The flatty is OK for a cruiser and face it it would take a lot of Ponies to make anything but a cruiser out of your old coronet.

    Save yourself some time and headaches and bolt a 3 speed OD tranny up to it and cruise.

    Happy trails my friend.
  16. BiffTirkle
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    Richmond VA

    BiffTirkle Member

    this is all great advice, thank you all. right now, im in the "research" phase. trying to figure out whats best, easier. i dont want a hot rod car here. its a family car, it will continue to be a family car. so as long as this will get us from point a to point b. safely, and reliably, thats all that counts in my book. well, also i want this to be very cost effective to repair. once im done fixing it up. im giving it to my wife. she loves it, im just happy to have a project car again.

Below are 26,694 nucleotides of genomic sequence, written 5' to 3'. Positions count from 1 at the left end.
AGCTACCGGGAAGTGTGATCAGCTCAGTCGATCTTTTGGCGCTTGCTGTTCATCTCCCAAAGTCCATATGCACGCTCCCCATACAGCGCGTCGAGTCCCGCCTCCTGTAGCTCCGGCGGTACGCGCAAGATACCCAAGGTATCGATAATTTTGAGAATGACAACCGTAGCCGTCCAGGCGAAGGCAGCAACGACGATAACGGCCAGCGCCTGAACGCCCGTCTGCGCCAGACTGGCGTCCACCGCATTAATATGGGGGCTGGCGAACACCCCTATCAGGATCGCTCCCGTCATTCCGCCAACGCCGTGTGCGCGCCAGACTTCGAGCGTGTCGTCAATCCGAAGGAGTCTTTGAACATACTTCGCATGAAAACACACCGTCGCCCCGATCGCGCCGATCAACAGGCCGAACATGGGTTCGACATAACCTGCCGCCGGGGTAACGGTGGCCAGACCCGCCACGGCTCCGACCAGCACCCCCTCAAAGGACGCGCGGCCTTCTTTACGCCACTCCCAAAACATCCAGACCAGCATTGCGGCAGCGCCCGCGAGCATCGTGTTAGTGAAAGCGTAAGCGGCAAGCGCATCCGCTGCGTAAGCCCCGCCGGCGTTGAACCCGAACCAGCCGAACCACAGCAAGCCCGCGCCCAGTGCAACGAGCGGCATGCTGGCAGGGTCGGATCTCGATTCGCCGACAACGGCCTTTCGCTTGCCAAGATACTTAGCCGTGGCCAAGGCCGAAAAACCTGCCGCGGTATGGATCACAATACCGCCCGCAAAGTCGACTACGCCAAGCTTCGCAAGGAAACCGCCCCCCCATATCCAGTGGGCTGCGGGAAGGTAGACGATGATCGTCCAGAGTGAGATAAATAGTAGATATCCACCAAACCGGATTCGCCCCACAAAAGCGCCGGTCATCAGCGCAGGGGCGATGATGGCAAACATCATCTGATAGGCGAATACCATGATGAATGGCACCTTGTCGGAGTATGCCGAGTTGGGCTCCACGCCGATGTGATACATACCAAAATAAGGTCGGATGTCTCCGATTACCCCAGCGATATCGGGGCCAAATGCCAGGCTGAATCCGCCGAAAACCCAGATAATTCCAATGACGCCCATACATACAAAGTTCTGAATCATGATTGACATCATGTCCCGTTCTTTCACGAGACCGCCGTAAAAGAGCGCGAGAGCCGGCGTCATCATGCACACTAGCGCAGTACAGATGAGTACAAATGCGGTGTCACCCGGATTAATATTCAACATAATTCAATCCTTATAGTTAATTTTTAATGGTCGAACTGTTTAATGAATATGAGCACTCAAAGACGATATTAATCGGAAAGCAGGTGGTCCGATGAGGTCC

17. plym49
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    plym49 Member

    The slant six is not a good choice for this car. It just does not fit and anyway, IMHO, leaned-over engines look dumb. LOL

    A great inline 6 for this car would be an XJ Jag 6 out of, say, an 80's era XJ6. These are twin OHC, hemi engines. They are torque monsters and are well suited for your car.

    Or, stick with the flathead. The Gyromatic is perfectly streetable but it is indeed goofy; forget about drag racing with this tranny. These trannys are all about driving like Grandma.
  18. PhilJohnson
    Joined:
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    Central Wisconsin

    PhilJohnson Member